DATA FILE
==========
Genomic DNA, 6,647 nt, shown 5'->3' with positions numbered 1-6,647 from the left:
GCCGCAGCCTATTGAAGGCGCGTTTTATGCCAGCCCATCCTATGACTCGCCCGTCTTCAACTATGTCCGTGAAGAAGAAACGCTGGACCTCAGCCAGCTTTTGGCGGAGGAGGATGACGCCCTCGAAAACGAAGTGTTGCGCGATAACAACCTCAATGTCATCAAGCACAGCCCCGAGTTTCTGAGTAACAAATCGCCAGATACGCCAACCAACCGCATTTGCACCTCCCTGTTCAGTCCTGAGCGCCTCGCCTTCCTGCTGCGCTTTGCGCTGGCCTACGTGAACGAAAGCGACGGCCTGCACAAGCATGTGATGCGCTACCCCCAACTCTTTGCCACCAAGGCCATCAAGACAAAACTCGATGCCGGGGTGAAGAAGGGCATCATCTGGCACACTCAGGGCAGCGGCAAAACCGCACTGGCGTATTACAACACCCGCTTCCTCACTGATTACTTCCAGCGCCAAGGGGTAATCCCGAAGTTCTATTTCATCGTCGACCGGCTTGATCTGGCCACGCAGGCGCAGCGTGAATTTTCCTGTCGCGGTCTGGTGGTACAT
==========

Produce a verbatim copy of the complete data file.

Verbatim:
Genomic DNA, 6,647 nt, shown 5'->3' with positions numbered 1-6,647 from the left:
GCCGCAGCCTATTGAAGGCGCGTTTTATGCCAGCCCATCCTATGACTCGCCCGTCTTCAACTATGTCCGTGAAGAAGAAACGCTGGACCTCAGCCAGCTTTTGGCGGAGGAGGATGACGCCCTCGAAAACGAAGTGTTGCGCGATAACAACCTCAATGTCATCAAGCACAGCCCCGAGTTTCTGAGTAACAAATCGCCAGATACGCCAACCAACCGCATTTGCACCTCCCTGTTCAGTCCTGAGCGCCTCGCCTTCCTGCTGCGCTTTGCGCTGGCCTACGTGAACGAAAGCGACGGCCTGCACAAGCATGTGATGCGCTACCCCCAACTCTTTGCCACCAAGGCCATCAAGACAAAACTCGATGCCGGGGTGAAGAAGGGCATCATCTGGCACACTCAGGGCAGCGGCAAAACCGCACTGGCGTATTACAACACCCGCTTCCTCACTGATTACTTCCAGCGCCAAGGGGTAATCCCGAAGTTCTATTTCATCGTCGACCGGCTTGATCTGGCCACGCAGGCGCAGCGTGAATTTTCCTGTCGCGGTCTGGTGGTACAT